A U.S. bankruptcy judge ruled in favor of Major League Baseball and four of its teams in Houston on Thursday, forcing Diamond Sports Group, which runs broadcasts under the name Bally Sports, to fully pay the contracts in question.
Diamond, navigating through bankruptcy proceedings, argued it should pay the Minnesota Twins, Cleveland Guardians, Arizona Diamondbacks and Texas Rangers less than what the current deals call for, arguing that the rapid rate of cord cutting has significantly devalued the assets.
But Judge Christopher Lopez, presiding over a case that lasted two full days and included testimony from MLB commissioner Rob Manfred, ultimately stated: “I think the contract rate is the right answer here.”
The Twins, Guardians, D-backs and Rangers had already been paid 75% of what they were owed as a means to hold them over until the conclusion of the hearing. Lopez, in opting not to adjust their contracts, ruled that Diamond needs to pay the remaining 25%, though he did not set a deadline for the payment.
Diamond, a Sinclair subsidiary, took on more than $8 billion of debt to purchase the broadcasting rights for 42 teams across MLB, the NBA and the NHL from Fox in 2019, then suffered through the proliferation of over-the-top streaming services. Diamond owned the rights to 14 major league teams but lost the San Diego Padres earlier this week when it did not make its scheduled rights-fee payment by the end of a grace period.
MLB has since taken over Padres broadcasts, offering their games blackout-free through its streaming service, MLB.TV, while cutting deals with various cable companies to provide a linear option on different channels. The league has promised to do the same for any other team that falls out of Diamond’s purview. The judge’s ruling could push Diamond to shed the D-backs, Guardians, Twins and Rangers in the near future, or perhaps some of the other nine major league teams under its ownership.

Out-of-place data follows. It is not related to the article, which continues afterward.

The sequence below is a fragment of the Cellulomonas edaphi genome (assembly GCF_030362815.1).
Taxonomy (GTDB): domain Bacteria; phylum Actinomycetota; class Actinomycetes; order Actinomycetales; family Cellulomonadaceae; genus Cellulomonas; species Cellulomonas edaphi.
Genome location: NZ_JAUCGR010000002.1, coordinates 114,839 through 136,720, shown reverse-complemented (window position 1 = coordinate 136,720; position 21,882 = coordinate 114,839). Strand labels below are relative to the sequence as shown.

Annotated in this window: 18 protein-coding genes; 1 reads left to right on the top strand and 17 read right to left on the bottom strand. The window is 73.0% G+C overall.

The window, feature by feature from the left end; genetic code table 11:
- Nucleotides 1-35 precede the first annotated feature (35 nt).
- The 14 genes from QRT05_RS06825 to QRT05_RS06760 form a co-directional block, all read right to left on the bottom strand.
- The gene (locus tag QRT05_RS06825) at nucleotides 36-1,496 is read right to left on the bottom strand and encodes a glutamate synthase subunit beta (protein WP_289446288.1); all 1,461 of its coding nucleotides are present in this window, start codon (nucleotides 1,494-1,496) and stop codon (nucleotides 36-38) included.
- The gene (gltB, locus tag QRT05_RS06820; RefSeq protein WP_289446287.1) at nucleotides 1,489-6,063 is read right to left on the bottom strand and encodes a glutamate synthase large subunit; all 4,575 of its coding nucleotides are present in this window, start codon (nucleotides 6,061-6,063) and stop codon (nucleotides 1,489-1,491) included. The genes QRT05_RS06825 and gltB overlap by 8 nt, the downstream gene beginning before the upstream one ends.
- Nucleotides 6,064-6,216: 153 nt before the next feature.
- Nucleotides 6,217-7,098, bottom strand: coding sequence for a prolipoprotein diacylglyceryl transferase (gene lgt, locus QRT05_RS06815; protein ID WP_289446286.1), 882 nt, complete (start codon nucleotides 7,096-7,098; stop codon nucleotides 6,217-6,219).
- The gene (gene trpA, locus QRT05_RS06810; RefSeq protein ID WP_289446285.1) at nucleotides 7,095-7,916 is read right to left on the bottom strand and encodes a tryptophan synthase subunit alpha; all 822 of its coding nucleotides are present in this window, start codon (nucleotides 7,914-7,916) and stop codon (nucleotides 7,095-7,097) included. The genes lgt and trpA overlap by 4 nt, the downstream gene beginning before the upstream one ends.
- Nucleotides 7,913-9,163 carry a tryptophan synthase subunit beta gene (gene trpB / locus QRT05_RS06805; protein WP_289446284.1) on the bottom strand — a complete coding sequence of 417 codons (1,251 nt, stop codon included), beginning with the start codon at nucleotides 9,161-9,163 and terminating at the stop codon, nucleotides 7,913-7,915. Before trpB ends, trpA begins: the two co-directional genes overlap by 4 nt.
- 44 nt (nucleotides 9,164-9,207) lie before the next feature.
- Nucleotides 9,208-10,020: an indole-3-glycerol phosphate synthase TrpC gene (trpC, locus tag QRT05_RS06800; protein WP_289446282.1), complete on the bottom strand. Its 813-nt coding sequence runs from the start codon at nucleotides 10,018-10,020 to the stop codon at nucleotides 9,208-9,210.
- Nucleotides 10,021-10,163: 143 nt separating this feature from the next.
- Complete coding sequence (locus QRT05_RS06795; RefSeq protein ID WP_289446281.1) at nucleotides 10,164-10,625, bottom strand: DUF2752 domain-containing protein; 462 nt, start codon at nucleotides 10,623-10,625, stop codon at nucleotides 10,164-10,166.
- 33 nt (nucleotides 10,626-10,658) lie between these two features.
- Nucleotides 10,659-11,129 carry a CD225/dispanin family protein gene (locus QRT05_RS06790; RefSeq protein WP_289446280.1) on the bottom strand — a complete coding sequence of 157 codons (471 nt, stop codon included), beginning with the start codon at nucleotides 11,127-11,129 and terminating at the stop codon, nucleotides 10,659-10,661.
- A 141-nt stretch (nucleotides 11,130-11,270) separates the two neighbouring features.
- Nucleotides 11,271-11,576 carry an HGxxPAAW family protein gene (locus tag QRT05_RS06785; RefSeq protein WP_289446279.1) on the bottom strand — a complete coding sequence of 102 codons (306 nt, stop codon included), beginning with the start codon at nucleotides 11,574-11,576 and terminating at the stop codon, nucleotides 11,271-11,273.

Diamond has long stated that it needs to secure streaming rights in order to prop up its Bally Sports+ app and run a more sustainable business, but it currently holds the streaming rights to only five major league teams — the Kansas City Royals, Milwaukee Brewers, Tampa Bay Rays, Detroit Tigers and Miami Marlins. MLB has shown no interest in providing streaming rights for the others.
During testimony on Wednesday, Manfred stated that MLB promised Bally-owned teams they would generate at least 80% of the revenue they were expecting through their broadcast deals in 2023; whatever is not ultimately paid by Diamond will be backstopped by the league. Manfred also said MLB tried to buy the regional sports networks when they were initially for sale but came up about $900 million short of Diamond’s winning bid, adding that he would attempt to buy them again if the situation presented itself.